Having taught for 45 years, LaRue Miller has learned not to let things surprise her.

But when Midlothian Independent School District Superintendent Dr. J.D. Kennedy called last week to tell her the district’s six elementary school would bear Miller’s name, she had to sit down.”

“Never in all my dreams did I expect this to happen to me,” said Miller. “I am so honored, so proud and so humbled. This is the dream of every teacher - to have a school named after you - and it has happened to me.”

MISD Trustees voted last week to name the district’s six elementary school LaRue Miller Elementary School. The school is currently under construction on Sudith Lane and it is expected to open in the fall of 2008.

The honor did not come as that big a surprise to many in Midlothian.

Miller began teaching in Midlothian in 1949. She was one of two teachers who transferred to integrated schools in 1966. She continued with the district until her retirement in 1994.

Miller continues her calling as an educator and serves as a substitute with MISD on a regular basis.

Miller was born and raised in Midlothian. Her father, Barry Kilgore was one of two Black men who moved to Midlothian to work in the cotton oil mill in 1906.

“They were pioneers and both he and my mother worked hard and pushed us to get our education,” Miller said. “Back in those days Blacks couldn’t graduate from high school in Midlothian and I had to go to Waxahachie to get my diploma.”

Miller would continue her education at Paul Quinn College near Waco. She would major in English and earn her degree and teaching certificate in 1949.

“I came back home and would see Mr. (L.A.) Mills, who was the superintendent at the time, and he would always tell me I had a job as soon as I finished college,” said Miller. “Girls in my day grew up to be teachers, nurses or domestics. My father pointed out that the cotton would play out one day and Mr. Mills always said there would always be jobs for good teachers.”

Miller returned to Midlothian to teach remedial reading to 5th and 6th graders in segregated schools.

“I always felt that if they didn’t master reading by that age they would have problems reading for the rest of their life,” said Miller. “I also had my certification in special education and I also taught there.”

She would start teaching a fourth grade class in 1971.

With an average of 20 children in a class, she reached more than 900 students in her 45 years of teaching.

“I still have people come up to me and thank me for being their teacher,” said Miller. “I want to assure you it is an honor to have a building named after you, but the real joy of teaching is to have a student say you made a difference in their life and you helped them get an education.”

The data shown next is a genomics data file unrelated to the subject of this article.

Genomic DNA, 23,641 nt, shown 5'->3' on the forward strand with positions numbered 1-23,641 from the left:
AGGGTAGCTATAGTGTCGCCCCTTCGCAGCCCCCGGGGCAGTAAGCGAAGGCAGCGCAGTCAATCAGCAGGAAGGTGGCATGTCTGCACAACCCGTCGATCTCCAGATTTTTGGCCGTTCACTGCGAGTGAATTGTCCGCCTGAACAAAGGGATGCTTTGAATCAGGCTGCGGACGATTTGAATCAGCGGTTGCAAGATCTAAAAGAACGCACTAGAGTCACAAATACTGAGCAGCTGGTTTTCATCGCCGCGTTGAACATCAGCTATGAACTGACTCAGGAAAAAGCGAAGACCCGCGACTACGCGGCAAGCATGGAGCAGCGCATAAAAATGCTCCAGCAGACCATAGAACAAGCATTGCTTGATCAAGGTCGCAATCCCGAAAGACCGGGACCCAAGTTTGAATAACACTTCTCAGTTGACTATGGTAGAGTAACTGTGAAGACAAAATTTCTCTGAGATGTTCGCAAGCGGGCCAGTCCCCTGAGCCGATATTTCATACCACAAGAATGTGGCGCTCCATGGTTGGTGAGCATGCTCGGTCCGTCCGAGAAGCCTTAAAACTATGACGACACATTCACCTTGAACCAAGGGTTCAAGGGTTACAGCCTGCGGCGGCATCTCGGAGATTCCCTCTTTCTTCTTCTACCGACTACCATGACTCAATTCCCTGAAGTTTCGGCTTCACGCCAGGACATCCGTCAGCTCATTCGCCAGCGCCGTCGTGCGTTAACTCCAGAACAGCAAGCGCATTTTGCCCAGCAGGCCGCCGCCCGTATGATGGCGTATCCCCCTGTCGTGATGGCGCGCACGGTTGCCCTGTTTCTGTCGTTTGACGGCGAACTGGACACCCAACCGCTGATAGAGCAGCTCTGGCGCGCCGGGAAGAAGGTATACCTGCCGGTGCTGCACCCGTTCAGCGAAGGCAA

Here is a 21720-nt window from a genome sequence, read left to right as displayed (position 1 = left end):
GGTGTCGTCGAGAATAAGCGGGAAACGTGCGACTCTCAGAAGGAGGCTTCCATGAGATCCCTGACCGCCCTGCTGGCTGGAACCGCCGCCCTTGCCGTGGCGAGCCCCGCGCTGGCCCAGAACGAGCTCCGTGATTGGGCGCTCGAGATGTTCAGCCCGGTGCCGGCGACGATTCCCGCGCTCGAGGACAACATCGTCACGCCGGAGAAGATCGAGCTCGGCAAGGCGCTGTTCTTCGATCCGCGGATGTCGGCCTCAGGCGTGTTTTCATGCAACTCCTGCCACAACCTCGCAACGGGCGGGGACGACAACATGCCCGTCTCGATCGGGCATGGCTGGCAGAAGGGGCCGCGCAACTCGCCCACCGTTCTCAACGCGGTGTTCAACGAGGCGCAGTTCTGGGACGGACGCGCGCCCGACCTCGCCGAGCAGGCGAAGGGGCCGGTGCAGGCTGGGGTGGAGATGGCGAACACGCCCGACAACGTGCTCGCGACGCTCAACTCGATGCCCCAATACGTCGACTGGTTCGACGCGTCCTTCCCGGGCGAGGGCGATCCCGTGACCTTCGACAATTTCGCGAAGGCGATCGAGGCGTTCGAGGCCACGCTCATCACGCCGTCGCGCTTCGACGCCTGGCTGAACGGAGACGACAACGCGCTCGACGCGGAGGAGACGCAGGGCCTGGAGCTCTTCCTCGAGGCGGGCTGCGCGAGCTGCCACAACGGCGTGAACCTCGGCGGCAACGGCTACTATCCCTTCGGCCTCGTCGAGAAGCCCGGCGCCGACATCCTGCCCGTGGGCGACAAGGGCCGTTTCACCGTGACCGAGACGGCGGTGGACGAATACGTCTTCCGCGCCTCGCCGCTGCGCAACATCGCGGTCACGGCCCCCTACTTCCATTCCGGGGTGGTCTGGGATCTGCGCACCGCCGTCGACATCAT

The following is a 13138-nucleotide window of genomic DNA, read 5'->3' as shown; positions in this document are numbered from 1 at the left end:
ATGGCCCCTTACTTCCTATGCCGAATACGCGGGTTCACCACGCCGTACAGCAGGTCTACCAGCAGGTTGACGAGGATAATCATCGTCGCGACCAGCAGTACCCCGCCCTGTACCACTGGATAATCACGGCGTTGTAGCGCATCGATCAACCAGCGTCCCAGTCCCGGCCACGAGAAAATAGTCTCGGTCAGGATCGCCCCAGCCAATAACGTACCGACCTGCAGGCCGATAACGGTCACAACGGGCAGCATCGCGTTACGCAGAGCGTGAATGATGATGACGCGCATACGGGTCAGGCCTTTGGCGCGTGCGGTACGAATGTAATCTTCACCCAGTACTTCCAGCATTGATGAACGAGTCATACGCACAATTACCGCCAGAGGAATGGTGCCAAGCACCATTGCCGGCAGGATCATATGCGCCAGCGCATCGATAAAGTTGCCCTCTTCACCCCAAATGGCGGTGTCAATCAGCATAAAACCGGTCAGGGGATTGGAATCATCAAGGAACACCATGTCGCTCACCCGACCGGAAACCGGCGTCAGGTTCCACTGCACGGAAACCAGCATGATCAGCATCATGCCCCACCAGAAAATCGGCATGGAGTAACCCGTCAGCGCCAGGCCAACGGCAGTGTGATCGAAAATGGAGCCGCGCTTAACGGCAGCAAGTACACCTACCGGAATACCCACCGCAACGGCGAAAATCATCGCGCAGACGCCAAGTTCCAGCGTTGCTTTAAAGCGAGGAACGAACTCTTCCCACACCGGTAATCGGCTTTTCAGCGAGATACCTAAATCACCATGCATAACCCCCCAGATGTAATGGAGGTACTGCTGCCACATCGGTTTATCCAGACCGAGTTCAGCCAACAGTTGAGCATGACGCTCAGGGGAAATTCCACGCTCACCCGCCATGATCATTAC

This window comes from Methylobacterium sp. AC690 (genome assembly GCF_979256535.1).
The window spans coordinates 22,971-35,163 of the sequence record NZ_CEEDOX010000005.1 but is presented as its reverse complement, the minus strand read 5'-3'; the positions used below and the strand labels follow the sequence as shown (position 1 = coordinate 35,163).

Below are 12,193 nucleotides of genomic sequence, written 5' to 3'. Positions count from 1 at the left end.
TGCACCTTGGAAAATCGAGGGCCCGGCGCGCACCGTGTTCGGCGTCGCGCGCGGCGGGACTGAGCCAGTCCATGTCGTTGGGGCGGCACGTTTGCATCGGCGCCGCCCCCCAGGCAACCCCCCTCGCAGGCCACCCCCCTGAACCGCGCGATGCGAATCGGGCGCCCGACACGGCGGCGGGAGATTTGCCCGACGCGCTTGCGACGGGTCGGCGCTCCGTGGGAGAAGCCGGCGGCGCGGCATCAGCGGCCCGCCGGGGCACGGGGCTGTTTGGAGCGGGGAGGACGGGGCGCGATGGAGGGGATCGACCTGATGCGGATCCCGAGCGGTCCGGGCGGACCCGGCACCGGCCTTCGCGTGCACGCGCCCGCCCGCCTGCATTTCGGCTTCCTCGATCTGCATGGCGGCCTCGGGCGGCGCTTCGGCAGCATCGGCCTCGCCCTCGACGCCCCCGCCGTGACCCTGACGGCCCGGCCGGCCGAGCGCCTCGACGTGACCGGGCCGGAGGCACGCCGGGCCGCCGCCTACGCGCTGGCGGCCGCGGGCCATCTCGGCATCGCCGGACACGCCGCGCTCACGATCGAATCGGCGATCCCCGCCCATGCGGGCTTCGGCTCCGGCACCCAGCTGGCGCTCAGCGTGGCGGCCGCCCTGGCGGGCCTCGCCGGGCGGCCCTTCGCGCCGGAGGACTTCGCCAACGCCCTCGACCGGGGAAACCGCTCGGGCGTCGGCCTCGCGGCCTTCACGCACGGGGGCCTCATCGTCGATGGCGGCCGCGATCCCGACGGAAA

Miller said she feels teaching is a calling and if it isn’t in your heart you can only do it so long.

“Teaching isn’t easy and there are disappointments,” said Miller. “I always claimed the verse in Philippians that says, ‘I can do all things through Christ who strengthens me.’”

Miller said she has been blessed to be a teacher in Midlothian.

“You have to love your job and you have to love children to teach,” said Miller. “Watching their eyes and faces light up - that’s the joy of teaching.”

Miller was married to the late Arthur Miller, who was a teacher in Midlothian ISD. Their daughter Sherri currently lives in Abilene, and their grandson Cordale is attending the University of North Texas.

MISD touted Miller’s legacy and desire to help younger teachers as one of the reasons to name the Sudith Lane school in her honor.

“Having an elementary school named after an individual who is still active within the district and community will allow students the opportunity to see Mrs. Millerâ her love and dedication at work, and utilize that example as a continued means of motivation to succeed,” said a statement on MISD’s website. “LaRue Miller is a very humble individual who has education, the well-being of students, and a love for the community at the heart of all that she does. Naming a school after Mrs. Miller is a tremendous testimony to her years of dedication and service.”

Miller was chosen by a special School Naming Committee formed earlier this year to generate a list of names for the new school.

The 95,972-square-foot, two-story, elementary school will house grades K-5th and draw from south-central Midlothian. The building will face Sudith Lane and use approximately 12 acres of the 91-acre site.

The property was bought in November 2000 for $732,320. LaRue Miller Elementary School has a projected cost, including off-site construction, of $17,157,215.

The new footprint will have the building broken up into six sections that can accommodate 750 students. The building will sport modern security measures, covered drop-off areas and separation of noisy cafeteria and gym from academic areas. The site will also be landscaped.

The new elementary school site has prompted the widening of Sudith Lane and the construction of a two-lane, heavy-duty bridge on Mt. Zion Road.

The funding for MISD’s sixth elementary school was approved in the May 2006 bond issue.